In a confession of sorts, Minister of Finance Chris Sinckler Monday admitted that the Central Bank’s printing of money was “not good” for the ailing Barbados economy and it must be “brought to a halt as soon as is practical”.
“It is not a sustainable policy, it doesn’t work well, it doesn’t look good, it doesn’t smell good, it is not good,” he told the post-lunch session of debate on the 2017/2018 Estimates of Revenue and Expenditure.
According to the him, the Central Bank provided financial support to the tune of $714.5 million at the end of December 2016 to help finance the underlying deficit and to cover a shortfall arising from the refinancing of maturing debt.
Insisting that the Freundel Stuart administration had little choice but to resort to the Government’s primary banker to avert chaos in the Barbados economy, Sinckler said the ruling Democratic Labour Party (DLP) was prepared to stand guilty as charged.
“If the price of saving lives and livelihoods is a downgrade from Moody’s or a bad report from S&P . . . if that is the price that we have had to pay to protect ordinary citizens from the worst ravages of this recession it is a price we willingly accept as a Government.
Sinckler, who appeared to be in a fighting mood, slammed critics saying the Government has had to endure the attacks of an “abusive Opposition and the wrath of “economic terrorists” called rating agencies.
“However wrong some may say it was, we did what we feel was in the best interest of the poor, powerless, the vulnerable in this society,” he maintained.
Sinckler, who fired former Central Bank Governor Dr DeLisle Worrell last month, was however at pains to point out that the Central Bank did not print money at his request.
He explained that the bank in consultation with the Ministry of Finance has a cash flow committee, which meets to analyze the country’s cash requirement and determine what level of support the bank would have to provide in the event of a shortfall.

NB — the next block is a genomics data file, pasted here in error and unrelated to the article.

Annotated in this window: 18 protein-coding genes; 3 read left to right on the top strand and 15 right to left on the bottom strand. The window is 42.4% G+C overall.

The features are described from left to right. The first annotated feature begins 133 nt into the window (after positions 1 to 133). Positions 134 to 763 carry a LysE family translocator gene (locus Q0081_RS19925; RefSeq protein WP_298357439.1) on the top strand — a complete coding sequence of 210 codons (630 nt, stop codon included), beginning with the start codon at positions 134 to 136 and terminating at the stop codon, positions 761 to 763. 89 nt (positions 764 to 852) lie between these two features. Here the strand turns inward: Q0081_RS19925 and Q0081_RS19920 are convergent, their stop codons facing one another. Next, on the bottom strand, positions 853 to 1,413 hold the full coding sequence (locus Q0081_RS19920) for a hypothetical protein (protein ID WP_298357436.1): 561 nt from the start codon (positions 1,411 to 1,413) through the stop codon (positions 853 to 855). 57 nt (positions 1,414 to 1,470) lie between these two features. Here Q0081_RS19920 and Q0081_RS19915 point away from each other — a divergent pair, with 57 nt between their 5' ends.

“They don’t wait on any call from the Minister of Finance to any Governor of the Central Bank or anybody that working in there. It doesn’t happen that way, I have never called any Governor of the Central Bank or any body in the Central Bank to tell them – look print money,” Sinckler told the House.
He also snubbed calls for Government to impose fiscal rules to prevent the Central Bank from financing Government expenditure saying experts from the Caribbean Regional Technical Assistance and Centre (CARTAC) and the International Monetary Fund (IMF), which recently advised Cabinet on the matter strongly advised against the move.
“One thing the expert said to us is to get your structures in the economy right first, do the thing that is required first before you put any laws in place, because you are going to put the laws in place and then end up having to change them.”
The minister of finance however acknowledged that Government was “borrowing too much money from the Central Bank” and it had to face up to the issue.
He said a major target of this year’s Estimates was a reduction of the fiscal deficit from 5.1 percent to 4.4 per cent of the Gross Domestic Product.
“We still think that 4.4 [per cent] is too high. We need to bring it down further so that it financeable but we need to do it in a responsible way that does not unravel the entire society and we are going to be meeting with all groups in the society and interested persons and work it out how we can get to the stage of phasing out Central Bank lending.”
Sinckler said Government’s strategy would entail increasing project flows to finance public sector activities and reduce the impact of high foreign debt service borrowing while speeding up fiscal consolidation efforts to restore confidence.